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James W. McLaughlin

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James W. McLaughlin

James W. McLaughlin
Born November 1, 1834
Sewickley, Pennsylvania
Died 1923 (aged 88–89)
Nationality United States
Buildings John Uri Lloyd House
Sir Alfred T. Goshorn House
Cincinnati Zoological Gardens
Cincinnati Public Library
Mabley & Carew

James W. McLaughlin (1834–1923) was a Cincinnati Chapter of the American Institute of Architects and in the same year he was made a Fellow of the American Institute of Architects serving on its board.

Early life

McLaughlin was born on November 1, 1834, the second son of William and Mary McLaughlin.[1] McLaughlin's family was "largely" Scotch-Irish and his father William McLaughlin was an "early" Cincinnati merchant who moved to the developing city from Sewickley, Pennsylvania, in 1818.[2] His younger sister was ceramic artist Mary Louise McLaughlin. When the American Civil War broke out, McLaughlin served in the Union Army. During the war he became a lieutenant in the infantry body guard of General John C Fremont.[1] After the war he published "a book illustrated with his vivid vignettes of army life based on his experiences with General Fremont in California."[2]

Architectural career

At the age of fifteen he entered the tutelage of James Keys Wilson.[1] 1855, the first year of his independent practice, he built the dry goods store on West Fourth Street.[1] Architect Samuel Hannaford was his rival in the city.[2] McLaughlin's design for the Cincinnati Zoological Gardens (1874–1875) "produced the earliest completed structures specifically for that purpose in the United States, and displayed his sense of humor and flexibility in housing specimens in buildings inspired by their geographical and ethnically associated origins." [2]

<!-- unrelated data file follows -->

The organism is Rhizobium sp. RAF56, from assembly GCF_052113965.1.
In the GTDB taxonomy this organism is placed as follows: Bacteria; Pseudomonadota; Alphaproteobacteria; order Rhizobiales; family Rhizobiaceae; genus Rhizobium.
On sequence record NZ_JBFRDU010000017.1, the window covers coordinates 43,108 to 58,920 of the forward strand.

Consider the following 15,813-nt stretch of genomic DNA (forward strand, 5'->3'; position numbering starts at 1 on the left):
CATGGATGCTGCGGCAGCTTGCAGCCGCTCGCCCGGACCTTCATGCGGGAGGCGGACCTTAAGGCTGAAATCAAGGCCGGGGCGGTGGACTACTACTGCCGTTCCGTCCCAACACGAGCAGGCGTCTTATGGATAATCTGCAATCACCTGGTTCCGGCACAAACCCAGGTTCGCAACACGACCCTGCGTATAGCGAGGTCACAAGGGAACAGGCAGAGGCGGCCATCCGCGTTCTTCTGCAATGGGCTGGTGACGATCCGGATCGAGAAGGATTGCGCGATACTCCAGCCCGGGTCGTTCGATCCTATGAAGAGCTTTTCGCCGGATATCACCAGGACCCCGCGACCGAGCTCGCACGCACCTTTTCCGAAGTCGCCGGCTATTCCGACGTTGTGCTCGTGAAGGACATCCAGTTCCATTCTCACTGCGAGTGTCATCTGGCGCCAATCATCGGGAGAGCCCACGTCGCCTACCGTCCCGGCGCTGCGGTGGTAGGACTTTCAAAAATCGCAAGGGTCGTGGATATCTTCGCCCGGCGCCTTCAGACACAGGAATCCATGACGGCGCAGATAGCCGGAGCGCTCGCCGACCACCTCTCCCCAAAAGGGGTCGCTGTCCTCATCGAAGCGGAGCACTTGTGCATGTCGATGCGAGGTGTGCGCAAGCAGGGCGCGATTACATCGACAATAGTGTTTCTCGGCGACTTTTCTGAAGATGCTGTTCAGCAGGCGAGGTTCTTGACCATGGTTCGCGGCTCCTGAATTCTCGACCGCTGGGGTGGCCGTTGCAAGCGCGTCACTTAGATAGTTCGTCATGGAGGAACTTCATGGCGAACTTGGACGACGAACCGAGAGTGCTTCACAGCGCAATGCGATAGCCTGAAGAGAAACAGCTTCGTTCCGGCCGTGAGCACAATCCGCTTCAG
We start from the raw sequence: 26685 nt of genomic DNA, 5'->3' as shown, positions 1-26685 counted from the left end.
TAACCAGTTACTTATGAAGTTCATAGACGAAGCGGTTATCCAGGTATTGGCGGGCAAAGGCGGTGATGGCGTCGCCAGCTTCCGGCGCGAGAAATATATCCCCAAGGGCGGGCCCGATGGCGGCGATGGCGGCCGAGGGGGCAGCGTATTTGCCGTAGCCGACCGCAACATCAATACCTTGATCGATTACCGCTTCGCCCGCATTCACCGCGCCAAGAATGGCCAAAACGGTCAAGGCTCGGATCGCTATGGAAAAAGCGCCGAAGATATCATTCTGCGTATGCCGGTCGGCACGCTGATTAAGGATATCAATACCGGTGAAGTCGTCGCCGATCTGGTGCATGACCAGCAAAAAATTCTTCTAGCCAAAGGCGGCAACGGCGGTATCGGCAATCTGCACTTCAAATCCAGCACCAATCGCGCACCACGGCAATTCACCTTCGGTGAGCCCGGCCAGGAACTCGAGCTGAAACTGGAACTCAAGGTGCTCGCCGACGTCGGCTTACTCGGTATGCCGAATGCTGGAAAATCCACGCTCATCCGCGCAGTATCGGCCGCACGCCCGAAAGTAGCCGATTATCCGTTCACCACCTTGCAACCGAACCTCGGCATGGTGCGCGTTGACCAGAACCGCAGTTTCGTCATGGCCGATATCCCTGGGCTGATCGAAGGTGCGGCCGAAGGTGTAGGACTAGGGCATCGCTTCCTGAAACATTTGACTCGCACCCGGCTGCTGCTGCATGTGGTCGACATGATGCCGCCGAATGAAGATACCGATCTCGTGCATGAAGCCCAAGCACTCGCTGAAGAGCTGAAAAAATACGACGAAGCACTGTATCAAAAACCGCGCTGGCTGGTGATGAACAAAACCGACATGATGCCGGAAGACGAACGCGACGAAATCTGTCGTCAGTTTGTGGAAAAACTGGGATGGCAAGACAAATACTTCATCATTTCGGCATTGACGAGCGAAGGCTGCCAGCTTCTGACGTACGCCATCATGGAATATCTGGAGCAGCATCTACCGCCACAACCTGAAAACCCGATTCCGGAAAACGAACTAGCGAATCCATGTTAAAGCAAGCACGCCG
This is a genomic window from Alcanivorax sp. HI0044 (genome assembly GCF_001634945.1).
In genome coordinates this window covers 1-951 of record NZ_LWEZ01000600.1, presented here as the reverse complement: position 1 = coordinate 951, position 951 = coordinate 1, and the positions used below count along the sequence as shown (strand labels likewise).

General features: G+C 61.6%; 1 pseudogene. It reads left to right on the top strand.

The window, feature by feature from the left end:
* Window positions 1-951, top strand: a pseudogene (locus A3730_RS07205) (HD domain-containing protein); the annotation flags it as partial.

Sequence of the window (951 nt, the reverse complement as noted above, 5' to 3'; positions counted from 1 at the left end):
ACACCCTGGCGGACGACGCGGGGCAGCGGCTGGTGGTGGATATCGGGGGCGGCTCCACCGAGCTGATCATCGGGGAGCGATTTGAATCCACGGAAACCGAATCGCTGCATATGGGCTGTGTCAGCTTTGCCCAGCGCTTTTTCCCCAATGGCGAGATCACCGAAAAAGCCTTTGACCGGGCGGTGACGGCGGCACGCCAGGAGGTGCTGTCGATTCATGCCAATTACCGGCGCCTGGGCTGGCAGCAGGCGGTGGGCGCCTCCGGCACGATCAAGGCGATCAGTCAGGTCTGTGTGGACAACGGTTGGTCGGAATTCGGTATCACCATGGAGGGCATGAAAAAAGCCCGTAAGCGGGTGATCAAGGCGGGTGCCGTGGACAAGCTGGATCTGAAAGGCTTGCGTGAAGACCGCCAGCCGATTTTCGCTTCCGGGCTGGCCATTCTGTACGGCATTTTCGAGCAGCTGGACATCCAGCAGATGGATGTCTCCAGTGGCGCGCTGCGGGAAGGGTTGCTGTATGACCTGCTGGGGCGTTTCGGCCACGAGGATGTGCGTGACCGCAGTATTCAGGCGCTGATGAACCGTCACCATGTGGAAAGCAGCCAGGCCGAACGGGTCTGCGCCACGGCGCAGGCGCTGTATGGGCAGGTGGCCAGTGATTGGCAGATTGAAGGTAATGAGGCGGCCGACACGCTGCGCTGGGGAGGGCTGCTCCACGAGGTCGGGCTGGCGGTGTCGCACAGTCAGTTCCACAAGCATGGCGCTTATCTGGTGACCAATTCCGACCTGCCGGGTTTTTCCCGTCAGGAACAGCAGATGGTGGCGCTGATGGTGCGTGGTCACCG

Affiliations

McLaughlin helped organize the Cincinnati Chapter of the American Institute of Architects in 1870 and was the group's president from 1878–1882 and 1889–1893.[2] He was made a Fellow of the American Institute of Architects in 1870, served on its board, and "was active in their national meetings, including that held in Cincinnati in 1889, when the AIA and the Western Society of Architects merged."[2]

Projects

See also

External links

Bibliography

Notes
  1. ^ a b c d Ellis & McLaughlin 2003, p. 5
  2. ^ a b c d e f g h i j k l m n o p q Walter E. Langsam James W. McLaughlin Biographical Dictionary of Cincinnati Architects, 1788–1940
  3. ^ Trudy Backus Cincinnati's Architectural Nuance 11/4/2008
  4. ^ St. Francis Seraph Church website
  5. ^ Annie Kramer Motch Jewelers; In downtown Covington, KY since 1857
  6. ^ NRHP listing 87000905
  7. ^ a b c d James W. McLaughlin Emporis
  8. ^ 4th & Plum Apartments/ Gibson Art Building
  9. ^ McQuillin 2010
  10. ^ Marsh 1997, p. 49
  11. ^ Wayne County Courthouse
  12. ^ NRHP listing #78000042
  13. ^ NRHP listing 76001434
  14. ^ First Unitarian website
  15. ^ Marsh 1997, p. 51
  16. ^ NRHP listing 73001459
  17. ^ NRHP listing 82003581
  18. ^ NRHP listin #73001461
  19. ^ McAlpin website
References
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